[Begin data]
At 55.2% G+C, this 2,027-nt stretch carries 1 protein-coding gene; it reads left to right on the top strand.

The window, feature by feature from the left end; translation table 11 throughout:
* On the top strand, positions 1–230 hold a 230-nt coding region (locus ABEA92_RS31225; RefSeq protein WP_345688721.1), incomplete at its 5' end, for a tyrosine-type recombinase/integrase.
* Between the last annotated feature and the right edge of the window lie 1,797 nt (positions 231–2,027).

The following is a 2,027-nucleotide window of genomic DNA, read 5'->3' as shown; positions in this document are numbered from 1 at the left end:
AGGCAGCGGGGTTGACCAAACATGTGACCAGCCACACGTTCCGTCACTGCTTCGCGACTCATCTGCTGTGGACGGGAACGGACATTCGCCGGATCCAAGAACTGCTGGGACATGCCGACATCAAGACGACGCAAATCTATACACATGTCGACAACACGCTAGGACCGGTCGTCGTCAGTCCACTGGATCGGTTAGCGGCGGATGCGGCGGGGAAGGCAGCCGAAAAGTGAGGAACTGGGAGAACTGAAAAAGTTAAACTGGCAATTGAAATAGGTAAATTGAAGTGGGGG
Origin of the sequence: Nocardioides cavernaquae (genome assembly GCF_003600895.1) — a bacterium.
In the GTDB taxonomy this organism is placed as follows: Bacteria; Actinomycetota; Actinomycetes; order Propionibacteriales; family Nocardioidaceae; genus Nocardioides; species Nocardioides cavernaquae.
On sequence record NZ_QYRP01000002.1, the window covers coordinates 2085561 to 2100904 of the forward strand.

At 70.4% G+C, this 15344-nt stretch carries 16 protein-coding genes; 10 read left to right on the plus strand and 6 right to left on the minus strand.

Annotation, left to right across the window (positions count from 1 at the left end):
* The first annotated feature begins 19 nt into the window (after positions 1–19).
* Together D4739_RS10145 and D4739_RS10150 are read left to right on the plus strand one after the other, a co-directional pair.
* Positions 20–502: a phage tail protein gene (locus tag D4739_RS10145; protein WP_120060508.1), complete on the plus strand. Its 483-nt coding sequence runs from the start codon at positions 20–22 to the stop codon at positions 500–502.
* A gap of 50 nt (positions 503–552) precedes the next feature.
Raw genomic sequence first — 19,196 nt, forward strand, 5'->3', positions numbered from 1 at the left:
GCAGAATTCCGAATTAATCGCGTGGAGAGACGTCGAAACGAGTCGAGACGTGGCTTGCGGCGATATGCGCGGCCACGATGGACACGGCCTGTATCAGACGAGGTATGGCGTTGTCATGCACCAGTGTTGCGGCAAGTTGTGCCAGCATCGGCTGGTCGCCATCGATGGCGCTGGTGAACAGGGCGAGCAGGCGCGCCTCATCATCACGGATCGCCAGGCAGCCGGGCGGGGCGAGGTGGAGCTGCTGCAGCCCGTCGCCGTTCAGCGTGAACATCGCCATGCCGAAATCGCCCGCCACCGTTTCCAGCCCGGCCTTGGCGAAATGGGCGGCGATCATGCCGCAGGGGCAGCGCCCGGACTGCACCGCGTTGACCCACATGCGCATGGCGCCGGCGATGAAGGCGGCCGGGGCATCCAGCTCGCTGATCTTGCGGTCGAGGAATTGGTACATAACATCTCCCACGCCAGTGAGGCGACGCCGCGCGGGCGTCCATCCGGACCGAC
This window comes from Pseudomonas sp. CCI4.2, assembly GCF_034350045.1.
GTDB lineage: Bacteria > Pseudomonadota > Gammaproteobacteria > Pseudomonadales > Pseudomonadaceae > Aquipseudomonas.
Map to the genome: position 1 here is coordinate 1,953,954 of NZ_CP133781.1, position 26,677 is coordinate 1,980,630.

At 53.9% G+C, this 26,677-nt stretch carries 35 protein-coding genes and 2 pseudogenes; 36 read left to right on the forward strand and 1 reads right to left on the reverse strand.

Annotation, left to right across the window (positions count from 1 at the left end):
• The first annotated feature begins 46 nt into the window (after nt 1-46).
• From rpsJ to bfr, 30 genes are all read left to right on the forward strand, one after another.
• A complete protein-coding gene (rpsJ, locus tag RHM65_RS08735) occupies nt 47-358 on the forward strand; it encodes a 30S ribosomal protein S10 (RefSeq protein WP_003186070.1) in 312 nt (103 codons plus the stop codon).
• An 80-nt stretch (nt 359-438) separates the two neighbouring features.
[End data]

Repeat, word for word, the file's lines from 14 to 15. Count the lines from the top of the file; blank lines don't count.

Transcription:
* Positions 20–502: a phage tail protein gene (locus tag D4739_RS10145; protein WP_120060508.1), complete on the plus strand. Its 483-nt coding sequence runs from the start codon at positions 20–22 to the stop codon at positions 500–502.
* A gap of 50 nt (positions 503–552) precedes the next feature.